It is unhelpful and obscurantist to think about it as if taxing and spending were equivalent in any sense to a company receiving revenues and spending in the medium of a third party currency or security, despite the fact that this is how most people try to understand it. The moral constraints on Google ‘spending’ its own stock are not related to some amount of its own stock that Google is holding in a treasury or dragon hoard somewhere; and it is likewise not related to how much of its own stock Google has bought back from the open market in the past year or what have you. That kind of ‘budgeting’ is meaningless when the currency under consideration is Google’s own stock as opposed to third party securities. Capital stock isn’t a claim against some separate treasury or dragon hoard. Securities like stock and fiat currency are claims against the balance sheet of the issuing institution itself: the institution and its property and powers just are the treasury against which securities are issued.

Our discussion of usurious bank loans can perhaps help here. Securitizing something which is actually valuable, spending balance sheet capital on something which improves the financial state of the institution, is fair to the shareholders of the bank and external stakeholders. Securitizing wasteful nonsense or empty promises as if they were property is not.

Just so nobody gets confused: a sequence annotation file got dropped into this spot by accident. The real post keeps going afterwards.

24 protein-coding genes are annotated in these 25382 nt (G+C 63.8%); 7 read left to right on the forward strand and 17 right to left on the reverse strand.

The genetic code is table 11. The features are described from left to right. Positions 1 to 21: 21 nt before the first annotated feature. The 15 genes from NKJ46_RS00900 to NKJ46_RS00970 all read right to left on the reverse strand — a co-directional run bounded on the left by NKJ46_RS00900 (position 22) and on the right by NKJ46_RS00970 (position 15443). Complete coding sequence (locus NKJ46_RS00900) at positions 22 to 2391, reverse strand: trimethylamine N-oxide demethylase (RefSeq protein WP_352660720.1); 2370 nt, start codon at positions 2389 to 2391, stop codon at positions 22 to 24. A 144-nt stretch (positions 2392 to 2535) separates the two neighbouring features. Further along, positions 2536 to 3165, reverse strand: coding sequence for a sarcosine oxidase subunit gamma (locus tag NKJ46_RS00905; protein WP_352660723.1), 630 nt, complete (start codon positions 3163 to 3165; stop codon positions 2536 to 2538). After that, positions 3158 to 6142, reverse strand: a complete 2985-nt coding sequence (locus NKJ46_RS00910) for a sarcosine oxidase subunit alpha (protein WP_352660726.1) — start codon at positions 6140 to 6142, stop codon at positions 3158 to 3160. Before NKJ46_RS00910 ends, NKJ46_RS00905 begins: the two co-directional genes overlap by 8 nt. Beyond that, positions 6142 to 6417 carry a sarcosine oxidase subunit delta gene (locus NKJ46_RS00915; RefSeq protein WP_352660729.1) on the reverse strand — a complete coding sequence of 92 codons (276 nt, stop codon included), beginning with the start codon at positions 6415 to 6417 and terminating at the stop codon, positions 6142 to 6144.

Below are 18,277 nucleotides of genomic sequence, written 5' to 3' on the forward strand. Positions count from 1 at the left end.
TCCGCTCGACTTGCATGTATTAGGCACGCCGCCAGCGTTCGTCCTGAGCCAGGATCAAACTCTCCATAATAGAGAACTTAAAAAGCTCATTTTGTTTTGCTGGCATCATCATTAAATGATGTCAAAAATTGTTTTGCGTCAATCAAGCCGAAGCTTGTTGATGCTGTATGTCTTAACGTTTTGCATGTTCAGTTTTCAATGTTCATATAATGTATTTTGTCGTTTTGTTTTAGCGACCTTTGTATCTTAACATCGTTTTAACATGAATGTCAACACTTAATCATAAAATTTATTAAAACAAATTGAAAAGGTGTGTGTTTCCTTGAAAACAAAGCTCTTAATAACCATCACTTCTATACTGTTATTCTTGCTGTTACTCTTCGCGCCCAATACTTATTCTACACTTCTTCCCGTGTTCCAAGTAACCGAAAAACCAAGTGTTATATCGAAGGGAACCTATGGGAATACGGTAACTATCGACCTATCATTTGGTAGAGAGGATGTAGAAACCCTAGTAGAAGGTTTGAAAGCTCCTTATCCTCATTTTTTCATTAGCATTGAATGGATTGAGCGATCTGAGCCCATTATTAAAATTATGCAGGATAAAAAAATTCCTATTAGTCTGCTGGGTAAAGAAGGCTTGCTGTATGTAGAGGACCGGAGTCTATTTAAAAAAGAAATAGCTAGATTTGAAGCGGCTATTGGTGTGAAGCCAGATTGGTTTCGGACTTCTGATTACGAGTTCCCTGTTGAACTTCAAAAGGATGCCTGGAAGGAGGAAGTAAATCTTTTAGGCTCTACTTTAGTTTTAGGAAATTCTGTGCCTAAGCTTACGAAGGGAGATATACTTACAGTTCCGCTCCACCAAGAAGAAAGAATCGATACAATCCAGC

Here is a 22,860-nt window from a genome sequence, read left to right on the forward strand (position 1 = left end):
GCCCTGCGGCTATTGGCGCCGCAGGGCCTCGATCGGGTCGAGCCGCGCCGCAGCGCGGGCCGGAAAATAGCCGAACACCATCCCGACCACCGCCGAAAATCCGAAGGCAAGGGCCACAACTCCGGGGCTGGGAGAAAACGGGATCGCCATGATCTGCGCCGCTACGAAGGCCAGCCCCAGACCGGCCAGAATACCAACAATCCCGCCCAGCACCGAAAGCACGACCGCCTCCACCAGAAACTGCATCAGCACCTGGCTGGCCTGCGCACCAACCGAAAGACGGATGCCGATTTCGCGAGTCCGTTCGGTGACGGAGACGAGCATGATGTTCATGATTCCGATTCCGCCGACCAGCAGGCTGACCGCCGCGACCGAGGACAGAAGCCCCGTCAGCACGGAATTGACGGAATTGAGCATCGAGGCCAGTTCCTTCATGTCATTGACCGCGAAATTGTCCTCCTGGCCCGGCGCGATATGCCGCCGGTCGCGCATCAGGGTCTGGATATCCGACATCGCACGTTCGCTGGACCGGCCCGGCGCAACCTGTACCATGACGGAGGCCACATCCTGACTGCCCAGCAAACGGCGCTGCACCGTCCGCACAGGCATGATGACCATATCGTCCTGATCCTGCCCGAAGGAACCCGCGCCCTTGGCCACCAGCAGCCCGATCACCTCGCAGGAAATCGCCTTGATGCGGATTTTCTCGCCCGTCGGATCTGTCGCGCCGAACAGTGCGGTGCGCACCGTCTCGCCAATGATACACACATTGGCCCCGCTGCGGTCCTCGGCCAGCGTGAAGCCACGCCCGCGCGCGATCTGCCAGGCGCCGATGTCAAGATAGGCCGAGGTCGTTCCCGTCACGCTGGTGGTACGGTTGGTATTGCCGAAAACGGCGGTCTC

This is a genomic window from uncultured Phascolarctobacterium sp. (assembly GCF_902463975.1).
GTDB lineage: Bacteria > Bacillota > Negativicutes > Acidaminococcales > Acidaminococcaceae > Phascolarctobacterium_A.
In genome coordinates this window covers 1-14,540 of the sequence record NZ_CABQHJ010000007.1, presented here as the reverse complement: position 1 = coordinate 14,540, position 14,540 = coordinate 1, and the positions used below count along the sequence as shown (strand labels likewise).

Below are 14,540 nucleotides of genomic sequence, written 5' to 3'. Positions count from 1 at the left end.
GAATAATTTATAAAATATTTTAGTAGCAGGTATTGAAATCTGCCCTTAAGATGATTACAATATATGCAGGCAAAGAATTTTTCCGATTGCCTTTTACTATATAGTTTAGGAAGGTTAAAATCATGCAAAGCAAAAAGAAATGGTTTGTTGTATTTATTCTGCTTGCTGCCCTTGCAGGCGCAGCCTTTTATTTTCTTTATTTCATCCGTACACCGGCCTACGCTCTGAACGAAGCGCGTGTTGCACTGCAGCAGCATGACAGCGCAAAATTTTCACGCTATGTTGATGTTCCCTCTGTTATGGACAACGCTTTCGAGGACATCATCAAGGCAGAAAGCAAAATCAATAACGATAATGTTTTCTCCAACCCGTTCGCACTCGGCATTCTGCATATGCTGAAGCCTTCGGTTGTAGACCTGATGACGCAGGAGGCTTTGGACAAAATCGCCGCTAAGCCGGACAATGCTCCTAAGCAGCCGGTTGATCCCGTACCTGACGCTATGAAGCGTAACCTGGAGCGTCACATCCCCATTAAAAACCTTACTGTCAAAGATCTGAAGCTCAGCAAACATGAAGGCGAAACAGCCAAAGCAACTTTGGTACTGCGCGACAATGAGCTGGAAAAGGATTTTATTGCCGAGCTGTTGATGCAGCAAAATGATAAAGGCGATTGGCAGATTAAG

If Google started issuing new stock (not Larry Page’s existing stock, which he holds himself and can generally spend as he pleases, but new stock issued by Google itself) willy-nilly to friends of Larry Page just so they could all have private jets, that would be a violation of fiduciary duty: an immoral consumption of Google resources. Doing so would dilute current shareholders and damage the balance sheet of the company for the sake of private consumption which does not protect or advance the interests of shareholders.  This is, in a sense, ‘debasement’ of Google stock. As with many ‘line drawing’ problems it may be difficult as a third party observer to say where suboptimal competence stops and selfish cronyism begins; but the difficulty in drawing a precise line doesn’t imply that selfish cronyism is morally acceptable.

Likewise, when government officials “spend” fiat currency on things which are selfish or wasteful and do not advance the financial and other interests of the governed community that is also, every bit as much as securities fraud in private business, a violation of fiduciary duty.